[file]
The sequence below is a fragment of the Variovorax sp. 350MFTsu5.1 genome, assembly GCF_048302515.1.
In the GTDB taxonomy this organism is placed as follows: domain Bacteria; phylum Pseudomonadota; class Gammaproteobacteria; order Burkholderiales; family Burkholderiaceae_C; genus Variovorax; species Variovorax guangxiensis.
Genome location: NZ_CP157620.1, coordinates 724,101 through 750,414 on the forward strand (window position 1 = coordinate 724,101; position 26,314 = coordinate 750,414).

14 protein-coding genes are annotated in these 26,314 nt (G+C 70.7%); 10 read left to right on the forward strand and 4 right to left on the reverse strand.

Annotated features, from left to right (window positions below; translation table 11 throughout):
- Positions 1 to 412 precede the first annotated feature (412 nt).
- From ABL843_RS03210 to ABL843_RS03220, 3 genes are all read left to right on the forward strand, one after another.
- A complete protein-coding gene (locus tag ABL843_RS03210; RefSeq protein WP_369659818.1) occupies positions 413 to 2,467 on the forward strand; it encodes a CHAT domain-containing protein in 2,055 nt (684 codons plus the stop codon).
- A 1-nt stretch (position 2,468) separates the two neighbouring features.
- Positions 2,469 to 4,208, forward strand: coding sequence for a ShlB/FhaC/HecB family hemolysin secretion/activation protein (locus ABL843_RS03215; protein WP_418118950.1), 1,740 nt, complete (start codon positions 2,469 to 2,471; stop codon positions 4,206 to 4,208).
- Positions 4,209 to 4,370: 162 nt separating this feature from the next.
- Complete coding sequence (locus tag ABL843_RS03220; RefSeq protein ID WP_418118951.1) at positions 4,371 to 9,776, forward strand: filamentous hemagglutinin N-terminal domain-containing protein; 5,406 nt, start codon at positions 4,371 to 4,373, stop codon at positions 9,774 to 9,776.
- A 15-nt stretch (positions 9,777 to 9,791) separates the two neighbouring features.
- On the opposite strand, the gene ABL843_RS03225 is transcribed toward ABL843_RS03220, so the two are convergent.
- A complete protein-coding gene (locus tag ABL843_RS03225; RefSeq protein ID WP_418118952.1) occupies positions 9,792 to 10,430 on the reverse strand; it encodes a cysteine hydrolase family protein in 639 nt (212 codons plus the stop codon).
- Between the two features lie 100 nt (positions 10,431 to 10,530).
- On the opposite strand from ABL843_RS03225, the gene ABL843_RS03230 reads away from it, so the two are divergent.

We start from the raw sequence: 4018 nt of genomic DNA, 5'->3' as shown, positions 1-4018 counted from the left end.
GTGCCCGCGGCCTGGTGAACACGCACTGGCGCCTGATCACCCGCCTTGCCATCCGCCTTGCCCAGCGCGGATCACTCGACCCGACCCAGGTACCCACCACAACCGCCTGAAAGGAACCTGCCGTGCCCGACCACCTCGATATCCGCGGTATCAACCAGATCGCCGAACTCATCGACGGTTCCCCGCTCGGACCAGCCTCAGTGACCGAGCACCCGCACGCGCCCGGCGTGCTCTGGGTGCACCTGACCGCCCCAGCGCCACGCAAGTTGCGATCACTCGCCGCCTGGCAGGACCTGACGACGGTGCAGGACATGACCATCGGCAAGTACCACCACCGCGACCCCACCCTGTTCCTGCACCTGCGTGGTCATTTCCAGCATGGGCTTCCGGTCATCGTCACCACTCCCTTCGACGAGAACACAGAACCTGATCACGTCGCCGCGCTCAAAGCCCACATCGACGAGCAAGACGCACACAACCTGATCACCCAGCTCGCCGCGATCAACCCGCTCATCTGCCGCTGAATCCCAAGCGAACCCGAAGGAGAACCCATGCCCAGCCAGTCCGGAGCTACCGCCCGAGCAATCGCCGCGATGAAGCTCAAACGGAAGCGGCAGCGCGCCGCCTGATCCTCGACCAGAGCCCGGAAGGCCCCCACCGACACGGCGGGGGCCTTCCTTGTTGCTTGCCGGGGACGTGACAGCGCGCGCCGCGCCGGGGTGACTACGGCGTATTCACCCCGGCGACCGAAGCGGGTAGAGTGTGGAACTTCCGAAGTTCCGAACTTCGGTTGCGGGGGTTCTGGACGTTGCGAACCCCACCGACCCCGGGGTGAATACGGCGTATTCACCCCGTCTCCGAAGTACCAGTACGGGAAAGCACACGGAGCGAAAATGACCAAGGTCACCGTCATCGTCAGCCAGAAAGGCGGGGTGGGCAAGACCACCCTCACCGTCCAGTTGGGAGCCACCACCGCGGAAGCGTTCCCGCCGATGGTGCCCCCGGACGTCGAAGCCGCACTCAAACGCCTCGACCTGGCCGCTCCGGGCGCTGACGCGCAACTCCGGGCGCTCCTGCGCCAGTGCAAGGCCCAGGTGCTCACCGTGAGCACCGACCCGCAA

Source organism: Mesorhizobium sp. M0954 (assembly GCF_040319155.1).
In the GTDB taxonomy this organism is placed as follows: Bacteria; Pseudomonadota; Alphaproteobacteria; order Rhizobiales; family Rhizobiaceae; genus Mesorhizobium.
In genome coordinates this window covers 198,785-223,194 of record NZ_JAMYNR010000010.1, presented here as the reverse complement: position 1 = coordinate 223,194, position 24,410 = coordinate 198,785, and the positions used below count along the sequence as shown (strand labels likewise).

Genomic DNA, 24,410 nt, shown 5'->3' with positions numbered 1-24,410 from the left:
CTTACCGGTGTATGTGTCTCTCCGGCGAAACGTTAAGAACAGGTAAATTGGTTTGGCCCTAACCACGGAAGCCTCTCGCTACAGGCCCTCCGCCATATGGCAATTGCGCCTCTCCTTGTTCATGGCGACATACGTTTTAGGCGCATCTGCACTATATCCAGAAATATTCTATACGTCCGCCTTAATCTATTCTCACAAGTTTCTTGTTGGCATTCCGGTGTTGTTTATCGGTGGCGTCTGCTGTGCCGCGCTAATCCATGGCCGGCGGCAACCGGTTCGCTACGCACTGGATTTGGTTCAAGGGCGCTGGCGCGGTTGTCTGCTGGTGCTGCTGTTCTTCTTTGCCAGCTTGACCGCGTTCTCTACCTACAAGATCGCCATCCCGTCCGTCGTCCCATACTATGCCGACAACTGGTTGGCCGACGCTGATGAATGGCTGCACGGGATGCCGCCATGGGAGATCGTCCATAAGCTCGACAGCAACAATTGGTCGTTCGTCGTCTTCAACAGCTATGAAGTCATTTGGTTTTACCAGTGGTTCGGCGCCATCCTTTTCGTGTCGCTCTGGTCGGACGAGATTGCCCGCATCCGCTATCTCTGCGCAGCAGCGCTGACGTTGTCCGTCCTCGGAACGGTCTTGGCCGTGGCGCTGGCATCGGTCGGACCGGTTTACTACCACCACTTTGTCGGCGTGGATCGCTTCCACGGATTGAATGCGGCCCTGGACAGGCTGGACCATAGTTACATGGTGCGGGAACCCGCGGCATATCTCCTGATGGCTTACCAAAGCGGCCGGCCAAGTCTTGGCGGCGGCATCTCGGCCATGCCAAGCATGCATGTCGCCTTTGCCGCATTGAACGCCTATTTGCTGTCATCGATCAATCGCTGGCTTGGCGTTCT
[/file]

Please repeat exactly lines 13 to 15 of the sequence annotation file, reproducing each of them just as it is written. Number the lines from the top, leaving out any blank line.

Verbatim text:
- A 15-nt stretch (positions 9,777 to 9,791) separates the two neighbouring features.
- On the opposite strand, the gene ABL843_RS03225 is transcribed toward ABL843_RS03220, so the two are convergent.
- A complete protein-coding gene (locus tag ABL843_RS03225; RefSeq protein ID WP_418118952.1) occupies positions 9,792 to 10,430 on the reverse strand; it encodes a cysteine hydrolase family protein in 639 nt (212 codons plus the stop codon).